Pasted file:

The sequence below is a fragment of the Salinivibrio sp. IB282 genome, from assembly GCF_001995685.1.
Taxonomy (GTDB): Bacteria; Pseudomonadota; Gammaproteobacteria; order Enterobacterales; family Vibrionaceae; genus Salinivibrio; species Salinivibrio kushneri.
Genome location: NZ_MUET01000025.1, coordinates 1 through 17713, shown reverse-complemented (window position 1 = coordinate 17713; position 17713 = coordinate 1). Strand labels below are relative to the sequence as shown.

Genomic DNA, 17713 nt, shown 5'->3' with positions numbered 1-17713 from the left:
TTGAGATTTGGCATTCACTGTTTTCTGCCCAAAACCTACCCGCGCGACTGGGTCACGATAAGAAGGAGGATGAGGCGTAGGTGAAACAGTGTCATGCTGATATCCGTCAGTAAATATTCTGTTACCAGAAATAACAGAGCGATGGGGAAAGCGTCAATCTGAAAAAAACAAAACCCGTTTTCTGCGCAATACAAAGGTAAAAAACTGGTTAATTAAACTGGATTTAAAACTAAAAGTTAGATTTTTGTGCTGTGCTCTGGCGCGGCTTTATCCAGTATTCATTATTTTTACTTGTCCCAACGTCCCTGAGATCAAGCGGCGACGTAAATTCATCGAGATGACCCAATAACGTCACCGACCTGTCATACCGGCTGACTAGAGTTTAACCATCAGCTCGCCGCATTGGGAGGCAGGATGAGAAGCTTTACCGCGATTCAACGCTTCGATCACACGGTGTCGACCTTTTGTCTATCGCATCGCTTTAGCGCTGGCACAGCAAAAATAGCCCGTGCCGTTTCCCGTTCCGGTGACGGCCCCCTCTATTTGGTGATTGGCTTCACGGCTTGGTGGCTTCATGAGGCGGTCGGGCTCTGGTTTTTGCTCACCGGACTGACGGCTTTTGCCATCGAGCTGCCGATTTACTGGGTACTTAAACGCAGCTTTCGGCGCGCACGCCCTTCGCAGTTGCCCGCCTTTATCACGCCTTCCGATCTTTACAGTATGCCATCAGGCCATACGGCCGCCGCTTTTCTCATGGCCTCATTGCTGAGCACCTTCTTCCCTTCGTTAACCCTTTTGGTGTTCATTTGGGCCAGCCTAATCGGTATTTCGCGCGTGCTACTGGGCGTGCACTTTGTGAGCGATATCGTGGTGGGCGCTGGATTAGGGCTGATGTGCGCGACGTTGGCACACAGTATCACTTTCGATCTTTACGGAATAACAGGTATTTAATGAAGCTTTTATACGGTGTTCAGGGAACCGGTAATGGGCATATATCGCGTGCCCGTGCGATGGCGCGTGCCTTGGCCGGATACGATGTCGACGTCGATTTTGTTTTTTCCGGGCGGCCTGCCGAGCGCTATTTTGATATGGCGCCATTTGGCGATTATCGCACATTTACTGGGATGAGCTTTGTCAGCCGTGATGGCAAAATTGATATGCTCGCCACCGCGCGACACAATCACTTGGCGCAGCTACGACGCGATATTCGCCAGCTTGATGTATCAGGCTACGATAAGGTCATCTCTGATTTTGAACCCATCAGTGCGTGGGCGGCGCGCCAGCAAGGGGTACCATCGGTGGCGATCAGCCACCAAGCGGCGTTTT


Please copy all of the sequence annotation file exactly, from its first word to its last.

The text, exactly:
The sequence below is a fragment of the Salinivibrio sp. IB282 genome, from assembly GCF_001995685.1.
Taxonomy (GTDB): Bacteria; Pseudomonadota; Gammaproteobacteria; order Enterobacterales; family Vibrionaceae; genus Salinivibrio; species Salinivibrio kushneri.
Genome location: NZ_MUET01000025.1, coordinates 1 through 17713, shown reverse-complemented (window position 1 = coordinate 17713; position 17713 = coordinate 1). Strand labels below are relative to the sequence as shown.

Genomic DNA, 17713 nt, shown 5'->3' with positions numbered 1-17713 from the left:
TTGAGATTTGGCATTCACTGTTTTCTGCCCAAAACCTACCCGCGCGACTGGGTCACGATAAGAAGGAGGATGAGGCGTAGGTGAAACAGTGTCATGCTGATATCCGTCAGTAAATATTCTGTTACCAGAAATAACAGAGCGATGGGGAAAGCGTCAATCTGAAAAAAACAAAACCCGTTTTCTGCGCAATACAAAGGTAAAAAACTGGTTAATTAAACTGGATTTAAAACTAAAAGTTAGATTTTTGTGCTGTGCTCTGGCGCGGCTTTATCCAGTATTCATTATTTTTACTTGTCCCAACGTCCCTGAGATCAAGCGGCGACGTAAATTCATCGAGATGACCCAATAACGTCACCGACCTGTCATACCGGCTGACTAGAGTTTAACCATCAGCTCGCCGCATTGGGAGGCAGGATGAGAAGCTTTACCGCGATTCAACGCTTCGATCACACGGTGTCGACCTTTTGTCTATCGCATCGCTTTAGCGCTGGCACAGCAAAAATAGCCCGTGCCGTTTCCCGTTCCGGTGACGGCCCCCTCTATTTGGTGATTGGCTTCACGGCTTGGTGGCTTCATGAGGCGGTCGGGCTCTGGTTTTTGCTCACCGGACTGACGGCTTTTGCCATCGAGCTGCCGATTTACTGGGTACTTAAACGCAGCTTTCGGCGCGCACGCCCTTCGCAGTTGCCCGCCTTTATCACGCCTTCCGATCTTTACAGTATGCCATCAGGCCATACGGCCGCCGCTTTTCTCATGGCCTCATTGCTGAGCACCTTCTTCCCTTCGTTAACCCTTTTGGTGTTCATTTGGGCCAGCCTAATCGGTATTTCGCGCGTGCTACTGGGCGTGCACTTTGTGAGCGATATCGTGGTGGGCGCTGGATTAGGGCTGATGTGCGCGACGTTGGCACACAGTATCACTTTCGATCTTTACGGAATAACAGGTATTTAATGAAGCTTTTATACGGTGTTCAGGGAACCGGTAATGGGCATATATCGCGTGCCCGTGCGATGGCGCGTGCCTTGGCCGGATACGATGTCGACGTCGATTTTGTTTTTTCCGGGCGGCCTGCCGAGCGCTATTTTGATATGGCGCCATTTGGCGATTATCGCACATTTACTGGGATGAGCTTTGTCAGCCGTGATGGCAAAATTGATATGCTCGCCACCGCGCGACACAATCACTTGGCGCAGCTACGACGCGATATTCGCCAGCTTGATGTATCAGGCTACGATAAGGTCATCTCTGATTTTGAACCCATCAGTGCGTGGGCGGCGCGCCAGCAAGGGGTACCATCGGTGGCGATCAGCCACCAAGCGGCGTTTT